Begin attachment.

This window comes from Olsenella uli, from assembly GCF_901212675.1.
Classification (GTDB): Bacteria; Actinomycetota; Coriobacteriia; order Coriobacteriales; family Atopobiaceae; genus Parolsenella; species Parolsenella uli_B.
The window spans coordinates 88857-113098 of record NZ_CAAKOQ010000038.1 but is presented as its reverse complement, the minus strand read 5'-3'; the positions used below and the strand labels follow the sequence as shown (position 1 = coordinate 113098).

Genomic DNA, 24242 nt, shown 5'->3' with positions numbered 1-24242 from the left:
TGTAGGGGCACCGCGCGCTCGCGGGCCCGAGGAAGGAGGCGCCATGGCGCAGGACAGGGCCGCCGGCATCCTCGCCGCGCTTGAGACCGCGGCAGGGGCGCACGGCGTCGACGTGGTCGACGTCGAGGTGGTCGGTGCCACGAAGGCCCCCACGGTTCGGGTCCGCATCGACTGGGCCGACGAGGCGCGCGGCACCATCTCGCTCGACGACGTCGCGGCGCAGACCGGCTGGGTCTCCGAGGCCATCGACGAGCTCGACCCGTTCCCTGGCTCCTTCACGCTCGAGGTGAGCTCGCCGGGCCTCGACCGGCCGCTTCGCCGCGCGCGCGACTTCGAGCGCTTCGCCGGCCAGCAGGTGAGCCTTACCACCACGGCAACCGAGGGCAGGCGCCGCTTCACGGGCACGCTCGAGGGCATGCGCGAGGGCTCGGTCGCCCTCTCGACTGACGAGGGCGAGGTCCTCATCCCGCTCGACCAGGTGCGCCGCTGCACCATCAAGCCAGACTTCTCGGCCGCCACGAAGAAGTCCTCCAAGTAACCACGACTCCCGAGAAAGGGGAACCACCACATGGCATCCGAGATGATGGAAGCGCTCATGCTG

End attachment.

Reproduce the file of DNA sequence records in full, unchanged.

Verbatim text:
This window comes from Olsenella uli, from assembly GCF_901212675.1.
Classification (GTDB): Bacteria; Actinomycetota; Coriobacteriia; order Coriobacteriales; family Atopobiaceae; genus Parolsenella; species Parolsenella uli_B.
The window spans coordinates 88857-113098 of record NZ_CAAKOQ010000038.1 but is presented as its reverse complement, the minus strand read 5'-3'; the positions used below and the strand labels follow the sequence as shown (position 1 = coordinate 113098).

Genomic DNA, 24242 nt, shown 5'->3' with positions numbered 1-24242 from the left:
TGTAGGGGCACCGCGCGCTCGCGGGCCCGAGGAAGGAGGCGCCATGGCGCAGGACAGGGCCGCCGGCATCCTCGCCGCGCTTGAGACCGCGGCAGGGGCGCACGGCGTCGACGTGGTCGACGTCGAGGTGGTCGGTGCCACGAAGGCCCCCACGGTTCGGGTCCGCATCGACTGGGCCGACGAGGCGCGCGGCACCATCTCGCTCGACGACGTCGCGGCGCAGACCGGCTGGGTCTCCGAGGCCATCGACGAGCTCGACCCGTTCCCTGGCTCCTTCACGCTCGAGGTGAGCTCGCCGGGCCTCGACCGGCCGCTTCGCCGCGCGCGCGACTTCGAGCGCTTCGCCGGCCAGCAGGTGAGCCTTACCACCACGGCAACCGAGGGCAGGCGCCGCTTCACGGGCACGCTCGAGGGCATGCGCGAGGGCTCGGTCGCCCTCTCGACTGACGAGGGCGAGGTCCTCATCCCGCTCGACCAGGTGCGCCGCTGCACCATCAAGCCAGACTTCTCGGCCGCCACGAAGAAGTCCTCCAAGTAACCACGACTCCCGAGAAAGGGGAACCACCACATGGCATCCGAGATGATGGAAGCGCTCATGCTG